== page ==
• The Parlour Italian Kitchen & Bar

    Nov 6 • CHARCUTERIE, EDMONTON, FOUR GLASSES, GLUTEN FREE, PIZZA • 29 Views

    I have a particularly bad habit of neglecting to review restaurants that I regularly frequent. Which is silly, of course—if I’m eating there all the time, then there must be a reason why I keep coming back.

    Parlour, by Century Hospitality Group, is one such restaurant and hopefully they’ll forgive me this oversight.

    I’ve been regularly dining at Parlour for a year and a half, partly because they’re the best lunch option within walking distance of my office, and partly because their pizza always keeps me coming back for more.

    Situated in the midst of downtown between MacEwan University and construction-riddled Norquest College, Parlour offers a modern take on classic Italian cuisine. As they say on their website, “The Parlour is where modern meets tradition, where Italian dining meets Century Hospitality.” The restaurant interior is stylish and comfortable, with two levels for diners to choose between: a brightly lit, window-heavy downstairs portion that revolves around the central bar, or the more intimate, quiet atmosphere of upstairs.

    I’ve tried their regular pizzas, which are made in the Neapolitan style from Organic 00 pizza flour that’s shipped over from Italy—they’re delicious. And I’ve tried their gluten-free pizzas, which had a bit of a rocky (i.e. salty) start when the restaurant first opened but which have since blossomed into a great and tasty alternative to wheat-based dough.

    The crust is important, as purists will tell you, but I’m very much a toppings kind of gal. Parlour uses high quality ingredients for each of their pizzas, including prosciutto, braised beef short rib, and shaved truffles. The Sonny Boy is a lunchtime favourite, with soppressata salami, fior di latte, mushrooms, tomato sauce, and fresh thyme, as is the Hawaii 5-0, with farm fresh Canadian back bacon, fresh pineapple, tomato sauce, and provolone.

    If you’re going for the pizza (which I strongly recommend you do), you have to try one of their Dippers. My favourites are the truffle dip and the black garlic aioli. They’re stunningly rich but go perfectly with a piece of dry pizza crust.

    Gluten-free Create Your Own pizza

    Gluten-free Hawaii 5-0 and Create Your Own

    If you’re just in the mood for cocktails and appetizers, you can’t go wrong with the antipasto board. The smaller size is enough for up to four people and is great when paired with one of their wines on tap.

    I’m very impressed by the way Parlour is willing to accommodate alternative diets, such as gluten intolerance. During my last visit, Chef Tony Le, Executive Chef for Century Hospitality Group, brought us complimentary plates of the flourless chocolate torta dessert, which was served with berry coulis, blueberries, and a raspberry sorbet. I was full…but I still made room for this delicious treat.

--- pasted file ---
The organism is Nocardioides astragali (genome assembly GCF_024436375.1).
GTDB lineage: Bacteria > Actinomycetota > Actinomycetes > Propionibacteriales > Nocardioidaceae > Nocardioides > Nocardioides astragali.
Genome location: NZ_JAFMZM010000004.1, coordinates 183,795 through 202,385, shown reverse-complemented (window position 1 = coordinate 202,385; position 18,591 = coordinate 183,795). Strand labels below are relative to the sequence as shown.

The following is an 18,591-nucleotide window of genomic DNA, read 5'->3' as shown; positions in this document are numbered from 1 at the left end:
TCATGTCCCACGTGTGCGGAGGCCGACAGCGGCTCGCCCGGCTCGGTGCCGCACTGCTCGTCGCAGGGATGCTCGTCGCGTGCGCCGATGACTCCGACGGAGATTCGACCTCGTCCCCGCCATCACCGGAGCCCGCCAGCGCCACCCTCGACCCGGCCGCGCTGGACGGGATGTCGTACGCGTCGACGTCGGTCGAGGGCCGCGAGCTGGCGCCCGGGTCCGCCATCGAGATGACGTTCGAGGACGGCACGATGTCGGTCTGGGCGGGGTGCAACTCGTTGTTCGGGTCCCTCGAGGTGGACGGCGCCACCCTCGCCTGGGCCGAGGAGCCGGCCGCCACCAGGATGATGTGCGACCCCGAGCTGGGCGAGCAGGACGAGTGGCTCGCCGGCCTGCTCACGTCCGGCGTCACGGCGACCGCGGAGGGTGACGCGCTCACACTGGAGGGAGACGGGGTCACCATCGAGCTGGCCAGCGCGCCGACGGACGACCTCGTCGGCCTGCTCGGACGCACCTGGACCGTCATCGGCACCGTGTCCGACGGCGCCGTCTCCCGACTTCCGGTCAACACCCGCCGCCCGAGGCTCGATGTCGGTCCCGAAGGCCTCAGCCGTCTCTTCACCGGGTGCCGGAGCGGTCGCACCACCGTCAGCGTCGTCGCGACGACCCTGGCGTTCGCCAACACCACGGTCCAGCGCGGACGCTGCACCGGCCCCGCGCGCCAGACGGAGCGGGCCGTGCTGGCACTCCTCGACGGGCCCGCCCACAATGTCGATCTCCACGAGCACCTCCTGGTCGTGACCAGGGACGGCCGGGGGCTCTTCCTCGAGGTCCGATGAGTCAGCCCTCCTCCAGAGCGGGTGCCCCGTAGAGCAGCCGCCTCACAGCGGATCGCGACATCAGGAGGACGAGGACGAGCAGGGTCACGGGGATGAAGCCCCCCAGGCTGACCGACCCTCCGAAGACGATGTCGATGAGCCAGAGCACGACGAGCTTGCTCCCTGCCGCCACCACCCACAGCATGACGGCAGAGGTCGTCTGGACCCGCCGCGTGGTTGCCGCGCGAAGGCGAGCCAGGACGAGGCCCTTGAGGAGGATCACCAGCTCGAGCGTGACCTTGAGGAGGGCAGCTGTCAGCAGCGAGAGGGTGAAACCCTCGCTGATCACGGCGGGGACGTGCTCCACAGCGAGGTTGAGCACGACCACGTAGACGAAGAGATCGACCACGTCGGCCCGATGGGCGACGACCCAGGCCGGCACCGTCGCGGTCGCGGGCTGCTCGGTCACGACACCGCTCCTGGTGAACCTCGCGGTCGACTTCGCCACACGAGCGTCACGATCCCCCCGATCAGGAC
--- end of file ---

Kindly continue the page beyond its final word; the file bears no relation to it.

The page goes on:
Flourless chocolate torta

    Overall, I’m a huge fan of Parlour and I’ve no doubt that I’ll be back. Next week, probably. And again next month. Man, I love working downtown.

    The Parlour Italian Kitchen & Bar
    10334 Capital Boulevard
    Edmonton, AB T5J 1L9
    (780) 990-0404

    4/5

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  • Giveaway: Tickets to the Rocky Mountain Wine and Food Festival

    Oct 20 • EDMONTON, EVENT, WINE • 26 Views

    It’s one of Edmonton’s biggest foodie events of the year–filled with tasty nibbles and more booze than you have time to taste–and, this year, it will be even bigger.

    Here at Wine + Dine, we’re giving away two tickets to the Rocky Mountain Wine and Food Festival Saturday afternoon session (12-4pm) on Saturday, November 7th!

    Simply enter by retweeting the following tweet BY MIDNIGHT ON OCTOBER 31, 2015:

    You can learn more about the event, which vendors will be present, and what breweries and wineries to expect at rockymountainwine.com.

    And that’s it! Best of luck! We’ll announce the winner on Monday, November 1st.

    Please note that tickets include admission to the event; tasting coupons must be purchased separately.

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  • Product Review: Bacon-Wrapped Boneless Turducken Roast with Italian Sausage Stuffing

    Oct 20 • AMERICAN/CANADIAN, EDMONTON, REVIEW • 26 Views

    A short while ago, a representative of Echelon Foods reached out to offer me a chance to taste something I’d only heard about in TV shows and through word-of-mouth: a turducken. Not quite the same as Ted’s “turturkeykey” (a turkey stuffed with another turkey) in How I Met Your Mother, a turducken utilizes a similar concept, combining turkey, duck, and chicken meat in one complete and boneless roast.

    With Canadian Thanksgiving on the way, I thought it would be a good time to give a turducken a shot. Here are my thoughts.

    Product: Bacon Wrapped Turducken Premium Roast, stuffed with Italian Sausage

    Cooking Time: Approximately 4 hours

    Result: Taking no longer to cook than a roast leg of lamb or a hearty Sunday stew, the turducken goes in fully seasoned and requires only very minor cooking adjustments before pulling it out and letting it rest under tin foil. I was amazed at how easy it was to cook, especially compared to some of my turkey preparations in the past. And oh, the aromas that filled the house while it was in the broiling stage!